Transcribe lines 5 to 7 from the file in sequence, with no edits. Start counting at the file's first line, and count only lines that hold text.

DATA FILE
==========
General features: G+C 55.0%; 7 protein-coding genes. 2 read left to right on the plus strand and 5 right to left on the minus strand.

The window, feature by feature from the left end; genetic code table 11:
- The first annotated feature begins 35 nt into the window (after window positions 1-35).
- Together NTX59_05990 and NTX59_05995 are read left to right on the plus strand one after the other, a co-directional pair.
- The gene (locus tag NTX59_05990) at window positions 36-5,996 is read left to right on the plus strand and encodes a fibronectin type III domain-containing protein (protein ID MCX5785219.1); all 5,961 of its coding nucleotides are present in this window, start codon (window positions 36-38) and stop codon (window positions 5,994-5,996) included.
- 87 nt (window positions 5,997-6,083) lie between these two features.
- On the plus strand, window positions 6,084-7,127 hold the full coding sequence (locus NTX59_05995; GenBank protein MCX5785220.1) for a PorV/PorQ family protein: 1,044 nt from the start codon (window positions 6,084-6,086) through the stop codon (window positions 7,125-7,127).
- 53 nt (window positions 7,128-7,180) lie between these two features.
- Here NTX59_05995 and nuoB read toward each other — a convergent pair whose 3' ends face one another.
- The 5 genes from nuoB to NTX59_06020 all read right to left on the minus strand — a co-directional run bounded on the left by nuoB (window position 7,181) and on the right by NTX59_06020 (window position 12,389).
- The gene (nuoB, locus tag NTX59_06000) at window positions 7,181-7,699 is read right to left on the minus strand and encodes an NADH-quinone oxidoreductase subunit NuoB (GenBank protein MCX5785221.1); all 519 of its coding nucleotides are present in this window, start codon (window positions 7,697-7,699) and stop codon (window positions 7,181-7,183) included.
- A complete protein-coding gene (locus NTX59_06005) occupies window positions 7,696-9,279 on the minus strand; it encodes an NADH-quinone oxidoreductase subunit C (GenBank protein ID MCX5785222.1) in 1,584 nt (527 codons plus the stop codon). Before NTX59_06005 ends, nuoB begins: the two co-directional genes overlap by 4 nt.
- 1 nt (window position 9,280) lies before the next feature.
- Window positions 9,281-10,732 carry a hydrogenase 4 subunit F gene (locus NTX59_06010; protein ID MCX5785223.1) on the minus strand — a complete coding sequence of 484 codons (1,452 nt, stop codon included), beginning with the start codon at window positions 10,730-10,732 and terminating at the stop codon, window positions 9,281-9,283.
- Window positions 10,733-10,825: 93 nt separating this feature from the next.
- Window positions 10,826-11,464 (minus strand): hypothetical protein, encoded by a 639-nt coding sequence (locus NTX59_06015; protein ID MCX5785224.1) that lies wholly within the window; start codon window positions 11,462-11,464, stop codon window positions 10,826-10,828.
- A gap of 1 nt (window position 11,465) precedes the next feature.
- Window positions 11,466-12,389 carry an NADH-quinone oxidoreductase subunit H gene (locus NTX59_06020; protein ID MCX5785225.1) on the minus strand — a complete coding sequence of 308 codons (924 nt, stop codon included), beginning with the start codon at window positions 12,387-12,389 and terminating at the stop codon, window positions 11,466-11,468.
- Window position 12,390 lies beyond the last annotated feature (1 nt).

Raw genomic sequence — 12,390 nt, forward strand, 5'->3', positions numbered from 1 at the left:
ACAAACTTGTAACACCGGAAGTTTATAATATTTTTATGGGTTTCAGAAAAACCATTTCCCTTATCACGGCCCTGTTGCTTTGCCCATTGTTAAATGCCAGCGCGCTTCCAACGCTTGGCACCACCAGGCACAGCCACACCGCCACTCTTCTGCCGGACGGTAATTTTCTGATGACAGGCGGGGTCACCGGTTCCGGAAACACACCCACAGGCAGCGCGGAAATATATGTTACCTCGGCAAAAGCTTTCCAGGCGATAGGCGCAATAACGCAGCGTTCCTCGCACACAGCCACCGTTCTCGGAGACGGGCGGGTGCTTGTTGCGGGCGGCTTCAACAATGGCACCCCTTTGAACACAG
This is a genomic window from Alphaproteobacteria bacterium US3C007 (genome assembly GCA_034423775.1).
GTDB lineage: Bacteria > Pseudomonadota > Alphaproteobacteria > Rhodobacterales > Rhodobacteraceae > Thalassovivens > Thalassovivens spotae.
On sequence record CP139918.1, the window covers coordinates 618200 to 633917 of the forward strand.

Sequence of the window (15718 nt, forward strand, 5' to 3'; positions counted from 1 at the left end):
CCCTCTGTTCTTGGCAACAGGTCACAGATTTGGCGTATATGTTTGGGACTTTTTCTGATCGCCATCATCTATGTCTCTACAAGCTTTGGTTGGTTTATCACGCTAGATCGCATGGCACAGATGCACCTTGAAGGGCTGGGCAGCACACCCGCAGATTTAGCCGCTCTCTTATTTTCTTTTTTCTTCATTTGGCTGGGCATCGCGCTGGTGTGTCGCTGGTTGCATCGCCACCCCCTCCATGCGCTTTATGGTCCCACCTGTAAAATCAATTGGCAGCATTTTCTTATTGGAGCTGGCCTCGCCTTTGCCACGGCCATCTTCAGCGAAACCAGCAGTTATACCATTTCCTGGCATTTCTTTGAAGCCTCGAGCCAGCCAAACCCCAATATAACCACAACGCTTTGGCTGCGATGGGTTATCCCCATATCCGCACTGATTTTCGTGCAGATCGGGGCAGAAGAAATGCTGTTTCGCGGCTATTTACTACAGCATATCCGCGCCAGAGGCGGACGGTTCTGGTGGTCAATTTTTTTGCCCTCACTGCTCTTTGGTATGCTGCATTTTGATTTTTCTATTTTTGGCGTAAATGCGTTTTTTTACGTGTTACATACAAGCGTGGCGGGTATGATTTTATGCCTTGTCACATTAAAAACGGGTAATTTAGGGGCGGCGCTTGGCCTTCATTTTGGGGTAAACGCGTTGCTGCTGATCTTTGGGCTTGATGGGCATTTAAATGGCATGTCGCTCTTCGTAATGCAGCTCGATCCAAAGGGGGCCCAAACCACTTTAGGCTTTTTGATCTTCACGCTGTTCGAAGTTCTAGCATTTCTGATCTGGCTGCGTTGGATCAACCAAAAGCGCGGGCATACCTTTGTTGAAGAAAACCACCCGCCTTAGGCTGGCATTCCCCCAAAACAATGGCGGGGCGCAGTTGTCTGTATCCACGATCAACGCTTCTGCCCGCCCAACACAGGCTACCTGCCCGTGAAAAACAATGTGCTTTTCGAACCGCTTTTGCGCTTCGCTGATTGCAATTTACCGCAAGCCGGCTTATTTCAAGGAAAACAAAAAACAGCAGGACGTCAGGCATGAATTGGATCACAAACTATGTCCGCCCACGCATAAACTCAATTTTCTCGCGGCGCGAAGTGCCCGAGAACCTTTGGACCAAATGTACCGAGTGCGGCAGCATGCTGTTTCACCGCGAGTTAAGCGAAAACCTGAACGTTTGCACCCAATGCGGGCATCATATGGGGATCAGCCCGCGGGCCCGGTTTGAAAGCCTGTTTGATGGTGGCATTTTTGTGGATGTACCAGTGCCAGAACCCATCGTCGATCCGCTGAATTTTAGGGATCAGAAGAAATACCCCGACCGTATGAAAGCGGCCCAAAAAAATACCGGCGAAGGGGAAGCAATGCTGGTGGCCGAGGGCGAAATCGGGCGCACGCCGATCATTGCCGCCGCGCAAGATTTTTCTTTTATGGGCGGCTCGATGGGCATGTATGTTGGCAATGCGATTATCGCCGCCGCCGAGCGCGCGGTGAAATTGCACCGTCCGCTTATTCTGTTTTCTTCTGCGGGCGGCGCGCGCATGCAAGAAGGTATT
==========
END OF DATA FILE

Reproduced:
- The gene (locus tag NTX59_05990) at window positions 36-5,996 is read left to right on the plus strand and encodes a fibronectin type III domain-containing protein (protein ID MCX5785219.1); all 5,961 of its coding nucleotides are present in this window, start codon (window positions 36-38) and stop codon (window positions 5,994-5,996) included.
- 87 nt (window positions 5,997-6,083) lie between these two features.
- On the plus strand, window positions 6,084-7,127 hold the full coding sequence (locus NTX59_05995; GenBank protein MCX5785220.1) for a PorV/PorQ family protein: 1,044 nt from the start codon (window positions 6,084-6,086) through the stop codon (window positions 7,125-7,127).